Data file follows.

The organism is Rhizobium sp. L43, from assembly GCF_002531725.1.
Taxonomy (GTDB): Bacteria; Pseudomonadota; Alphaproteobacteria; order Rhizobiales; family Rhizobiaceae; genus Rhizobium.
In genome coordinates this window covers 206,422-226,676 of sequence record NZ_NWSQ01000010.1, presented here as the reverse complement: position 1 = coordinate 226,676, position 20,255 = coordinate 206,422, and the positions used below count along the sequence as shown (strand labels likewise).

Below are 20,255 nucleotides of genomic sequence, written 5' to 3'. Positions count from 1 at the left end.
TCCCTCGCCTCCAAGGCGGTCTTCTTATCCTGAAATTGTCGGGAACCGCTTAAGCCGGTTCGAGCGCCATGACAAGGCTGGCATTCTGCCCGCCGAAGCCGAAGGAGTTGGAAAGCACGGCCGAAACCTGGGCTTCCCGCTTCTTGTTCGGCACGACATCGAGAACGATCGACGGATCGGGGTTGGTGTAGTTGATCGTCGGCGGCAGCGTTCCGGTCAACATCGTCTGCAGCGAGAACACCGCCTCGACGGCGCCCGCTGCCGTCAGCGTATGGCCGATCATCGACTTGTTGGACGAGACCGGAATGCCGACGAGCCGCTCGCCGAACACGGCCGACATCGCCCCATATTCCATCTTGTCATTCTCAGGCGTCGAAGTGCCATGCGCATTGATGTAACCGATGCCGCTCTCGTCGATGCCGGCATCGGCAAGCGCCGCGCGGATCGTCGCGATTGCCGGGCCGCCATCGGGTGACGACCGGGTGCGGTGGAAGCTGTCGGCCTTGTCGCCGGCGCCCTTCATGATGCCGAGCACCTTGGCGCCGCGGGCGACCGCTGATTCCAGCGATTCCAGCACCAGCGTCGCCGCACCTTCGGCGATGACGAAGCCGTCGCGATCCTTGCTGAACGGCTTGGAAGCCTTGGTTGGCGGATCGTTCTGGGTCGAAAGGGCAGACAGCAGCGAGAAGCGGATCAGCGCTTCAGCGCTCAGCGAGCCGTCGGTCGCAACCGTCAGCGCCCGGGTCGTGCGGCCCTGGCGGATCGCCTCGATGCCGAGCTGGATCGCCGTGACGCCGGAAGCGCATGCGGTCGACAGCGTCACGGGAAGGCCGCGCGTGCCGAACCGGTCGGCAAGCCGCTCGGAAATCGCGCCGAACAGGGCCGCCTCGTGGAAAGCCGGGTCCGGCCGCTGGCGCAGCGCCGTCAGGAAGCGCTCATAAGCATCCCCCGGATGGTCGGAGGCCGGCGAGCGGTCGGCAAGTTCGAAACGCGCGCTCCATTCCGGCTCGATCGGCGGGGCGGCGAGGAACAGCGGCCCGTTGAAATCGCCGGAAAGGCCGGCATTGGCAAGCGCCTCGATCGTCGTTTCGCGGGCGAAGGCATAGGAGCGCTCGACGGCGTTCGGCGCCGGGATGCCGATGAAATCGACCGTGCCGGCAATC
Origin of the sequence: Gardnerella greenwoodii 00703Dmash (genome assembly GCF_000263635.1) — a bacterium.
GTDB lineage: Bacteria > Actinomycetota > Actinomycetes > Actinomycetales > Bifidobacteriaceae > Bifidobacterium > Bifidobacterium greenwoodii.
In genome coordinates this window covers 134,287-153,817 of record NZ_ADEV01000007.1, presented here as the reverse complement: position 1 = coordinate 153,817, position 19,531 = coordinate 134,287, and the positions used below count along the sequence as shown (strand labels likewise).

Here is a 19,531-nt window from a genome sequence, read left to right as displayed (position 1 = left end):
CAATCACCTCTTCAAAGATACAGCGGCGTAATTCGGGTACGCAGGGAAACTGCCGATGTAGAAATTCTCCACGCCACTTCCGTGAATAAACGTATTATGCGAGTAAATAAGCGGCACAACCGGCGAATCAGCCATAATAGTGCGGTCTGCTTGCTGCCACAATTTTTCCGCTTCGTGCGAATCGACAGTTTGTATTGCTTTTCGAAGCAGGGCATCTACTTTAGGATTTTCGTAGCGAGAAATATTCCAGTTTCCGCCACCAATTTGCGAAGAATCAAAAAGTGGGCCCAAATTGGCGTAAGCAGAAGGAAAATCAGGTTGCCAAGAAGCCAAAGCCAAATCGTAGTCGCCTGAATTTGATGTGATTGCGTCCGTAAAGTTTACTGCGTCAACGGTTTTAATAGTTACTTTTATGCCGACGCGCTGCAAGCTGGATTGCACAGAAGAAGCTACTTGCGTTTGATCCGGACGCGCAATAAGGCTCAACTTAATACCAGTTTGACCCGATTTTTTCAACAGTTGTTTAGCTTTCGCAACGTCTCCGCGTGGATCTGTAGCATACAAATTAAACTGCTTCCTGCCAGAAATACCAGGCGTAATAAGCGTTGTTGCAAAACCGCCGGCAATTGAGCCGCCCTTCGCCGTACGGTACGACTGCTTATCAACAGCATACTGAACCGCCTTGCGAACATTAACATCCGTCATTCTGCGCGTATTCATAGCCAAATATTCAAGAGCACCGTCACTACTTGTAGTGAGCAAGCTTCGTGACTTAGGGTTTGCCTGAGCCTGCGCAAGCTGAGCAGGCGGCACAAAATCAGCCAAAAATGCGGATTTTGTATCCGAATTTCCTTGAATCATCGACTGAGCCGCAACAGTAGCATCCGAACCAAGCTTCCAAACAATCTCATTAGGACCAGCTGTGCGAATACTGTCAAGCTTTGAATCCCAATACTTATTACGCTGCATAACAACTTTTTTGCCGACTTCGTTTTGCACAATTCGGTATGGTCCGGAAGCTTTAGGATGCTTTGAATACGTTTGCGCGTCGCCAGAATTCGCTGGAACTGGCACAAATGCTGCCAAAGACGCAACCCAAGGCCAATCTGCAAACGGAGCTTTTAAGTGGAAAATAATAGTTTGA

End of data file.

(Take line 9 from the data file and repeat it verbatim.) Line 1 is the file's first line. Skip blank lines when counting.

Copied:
Here is a 19,531-nt window from a genome sequence, read left to right as displayed (position 1 = left end):